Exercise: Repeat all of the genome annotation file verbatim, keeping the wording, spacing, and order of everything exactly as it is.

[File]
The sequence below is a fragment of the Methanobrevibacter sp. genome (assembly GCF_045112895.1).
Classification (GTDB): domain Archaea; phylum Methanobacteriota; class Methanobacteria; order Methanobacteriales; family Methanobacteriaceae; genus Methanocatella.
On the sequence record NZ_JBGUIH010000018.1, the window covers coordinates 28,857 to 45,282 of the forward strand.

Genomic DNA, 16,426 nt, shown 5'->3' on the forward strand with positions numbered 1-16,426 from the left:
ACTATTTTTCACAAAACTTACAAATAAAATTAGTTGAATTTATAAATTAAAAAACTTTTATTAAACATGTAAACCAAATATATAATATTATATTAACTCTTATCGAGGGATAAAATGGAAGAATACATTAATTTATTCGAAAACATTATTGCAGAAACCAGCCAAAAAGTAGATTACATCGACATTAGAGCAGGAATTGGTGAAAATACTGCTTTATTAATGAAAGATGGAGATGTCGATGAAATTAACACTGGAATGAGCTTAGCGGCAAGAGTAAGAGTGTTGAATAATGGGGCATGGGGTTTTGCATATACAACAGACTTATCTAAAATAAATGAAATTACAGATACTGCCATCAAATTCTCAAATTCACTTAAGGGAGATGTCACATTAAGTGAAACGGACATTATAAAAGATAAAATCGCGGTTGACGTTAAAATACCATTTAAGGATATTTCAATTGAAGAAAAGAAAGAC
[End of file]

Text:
The sequence below is a fragment of the Methanobrevibacter sp. genome (assembly GCF_045112895.1).
Classification (GTDB): domain Archaea; phylum Methanobacteriota; class Methanobacteria; order Methanobacteriales; family Methanobacteriaceae; genus Methanocatella.
On the sequence record NZ_JBGUIH010000018.1, the window covers coordinates 28,857 to 45,282 of the forward strand.

Genomic DNA, 16,426 nt, shown 5'->3' on the forward strand with positions numbered 1-16,426 from the left:
ACTATTTTTCACAAAACTTACAAATAAAATTAGTTGAATTTATAAATTAAAAAACTTTTATTAAACATGTAAACCAAATATATAATATTATATTAACTCTTATCGAGGGATAAAATGGAAGAATACATTAATTTATTCGAAAACATTATTGCAGAAACCAGCCAAAAAGTAGATTACATCGACATTAGAGCAGGAATTGGTGAAAATACTGCTTTATTAATGAAAGATGGAGATGTCGATGAAATTAACACTGGAATGAGCTTAGCGGCAAGAGTAAGAGTGTTGAATAATGGGGCATGGGGTTTTGCATATACAACAGACTTATCTAAAATAAATGAAATTACAGATACTGCCATCAAATTCTCAAATTCACTTAAGGGAGATGTCACATTAAGTGAAACGGACATTATAAAAGATAAAATCGCGGTTGACGTTAAAATACCATTTAAGGATATTTCAATTGAAGAAAAGAAAGAC